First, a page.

Next, start a barbeque, but with coals only on one side (or the edges if it is circular). You are going to want the fish to smoke without being directly over the heat of the fire. Once the coals are nice and hot, take about 2-3 handfuls of smoking chips and scatter them over the coals. Place your prepared fillets on a few layers of tin foil (if the foil is lightly oiled that will help the fish to not stick).

Prepare hot coals in 1/2 of your grill, when ready sprinkle wood chips over them to create smoke. fish should be on foil in the OTHER half of the grill
Prepare hot coals in 1/2 of your grill, when ready sprinkle wood chips over them to create smoke. fish should be on foil in the OTHER half of the grill

Pop the lid on, and open the vents so that the smoke is drawn over the fish. With my barbeque, which is the Weber Go-anywhere, I close the vent over the coals and open the one over the fish, and make sure the base vent is open. Keep an eye on it and make sure you’re getting lots of smoke coming out.

Cover, open vent above or nearest to fish, wait 15 mins
Cover, open vent above or nearest to fish, wait 15 mins

Fifteen minutes later, your fish is ready. I ate this immediately, when it was still hot, but took some home for dinner too (which my hubby made into a really amazing pasta dish). Please let me know if you have a go and how you get on!

Fish is ready when golden and cooked through
Fish is ready when golden and cooked through

Horizontal Pot Hanger

Okay after last week’s simple pot hanger setup, as promised, here is another setup which is good if you’re bedding in for a few days somewhere – a great horizontal bar arrangement from which to hang your billy or even from which to hang meat for smoking, cooking, etc., depending on the height. (Stay tuned later this week for a ‘how to’ on brining and smoking fish, by the way!)

So, what you need is two long, straight poles with a branch (just like in the last pot stand, you’re looking for essentially straight pieces with the branch making an ‘L’ shape, rather than a splitting branch making a ‘Y’ shape – this is so that you can whack them into the ground without splitting the pole.  I used hazel (my favourite wood) from our coppice, but anything will do really.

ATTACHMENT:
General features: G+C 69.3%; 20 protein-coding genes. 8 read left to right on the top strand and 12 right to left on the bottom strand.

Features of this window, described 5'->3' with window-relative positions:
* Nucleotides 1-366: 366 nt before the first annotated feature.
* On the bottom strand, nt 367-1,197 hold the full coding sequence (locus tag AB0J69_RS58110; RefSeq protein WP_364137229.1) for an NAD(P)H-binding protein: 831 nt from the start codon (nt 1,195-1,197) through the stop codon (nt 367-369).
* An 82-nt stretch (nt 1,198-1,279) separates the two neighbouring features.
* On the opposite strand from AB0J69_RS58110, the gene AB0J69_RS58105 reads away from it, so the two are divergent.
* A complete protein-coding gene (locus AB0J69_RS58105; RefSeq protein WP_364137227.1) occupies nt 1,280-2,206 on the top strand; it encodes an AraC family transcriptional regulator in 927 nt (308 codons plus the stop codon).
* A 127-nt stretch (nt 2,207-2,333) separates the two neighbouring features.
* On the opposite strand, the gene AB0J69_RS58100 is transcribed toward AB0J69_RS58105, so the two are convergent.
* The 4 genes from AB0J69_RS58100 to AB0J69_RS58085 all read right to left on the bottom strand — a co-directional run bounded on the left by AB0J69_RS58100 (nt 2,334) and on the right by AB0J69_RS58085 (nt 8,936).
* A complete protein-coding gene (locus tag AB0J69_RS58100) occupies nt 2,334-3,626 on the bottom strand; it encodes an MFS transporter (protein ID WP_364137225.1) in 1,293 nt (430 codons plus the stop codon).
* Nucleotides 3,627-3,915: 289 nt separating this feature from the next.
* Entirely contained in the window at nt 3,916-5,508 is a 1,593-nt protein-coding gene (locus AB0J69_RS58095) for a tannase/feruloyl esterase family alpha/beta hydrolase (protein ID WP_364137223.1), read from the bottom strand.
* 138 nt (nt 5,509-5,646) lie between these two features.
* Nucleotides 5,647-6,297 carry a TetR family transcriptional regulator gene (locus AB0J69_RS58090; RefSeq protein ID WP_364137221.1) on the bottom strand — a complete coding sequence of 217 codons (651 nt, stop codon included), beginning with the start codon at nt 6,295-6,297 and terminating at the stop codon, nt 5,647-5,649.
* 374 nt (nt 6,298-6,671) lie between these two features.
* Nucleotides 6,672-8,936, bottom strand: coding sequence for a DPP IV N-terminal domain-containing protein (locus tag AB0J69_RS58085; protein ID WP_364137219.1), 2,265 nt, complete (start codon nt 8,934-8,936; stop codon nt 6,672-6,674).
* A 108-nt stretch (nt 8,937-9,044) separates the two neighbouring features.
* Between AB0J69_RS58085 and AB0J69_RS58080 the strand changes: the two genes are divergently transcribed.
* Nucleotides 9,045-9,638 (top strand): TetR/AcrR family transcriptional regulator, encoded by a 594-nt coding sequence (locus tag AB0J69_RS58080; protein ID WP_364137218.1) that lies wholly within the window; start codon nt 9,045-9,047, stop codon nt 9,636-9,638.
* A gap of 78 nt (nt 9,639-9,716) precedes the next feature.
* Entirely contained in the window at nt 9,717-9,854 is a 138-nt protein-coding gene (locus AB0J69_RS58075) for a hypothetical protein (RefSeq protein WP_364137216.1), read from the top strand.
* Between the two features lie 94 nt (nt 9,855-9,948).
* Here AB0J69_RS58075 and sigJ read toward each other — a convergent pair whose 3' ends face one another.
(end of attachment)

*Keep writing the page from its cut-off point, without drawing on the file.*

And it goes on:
You’ll also need a plain, straight pole that is at least as long as the width of your fire area. Place your two branched poles either side of your fire and hammer them into the ground with a mallet (or a thick branch) so that the branches are the same height – these will be what you’ll balance your crossbar on. You can notch the crossbar where it lies on your supports to stop it slipping about (and also in the centre where your billy will hang) but this isn’t essential. *If you do, this is done easily by running your knife around the pole and removing a small amount of bark and wood between the two circles you create.

Next, you’ll need to make a hanger, which will basically be two L-shaped branches placed back to back and carved so that they notch together (take a look above and you’ll see what I mean) so that one branch points forward and one backward. Securely tied (another post coming up shortly on how to make natural string and cordage from nettles) this will hook over your crossbar, with your billy hanging from the other branch. *Make sure you get the length right so that your billy will hang right over the coals at the correct height. (I can show you in a future post how to make this setup more adjustable with height, etc.)

Your billy will now hang beautifully over your coals. I really love this setup and it doesn’t take much more time than last week’s. The supports are also great for hanging other stuff from (like I did with my kelly kettle in the pic above!)

The Crucible. Of Fire Bowls.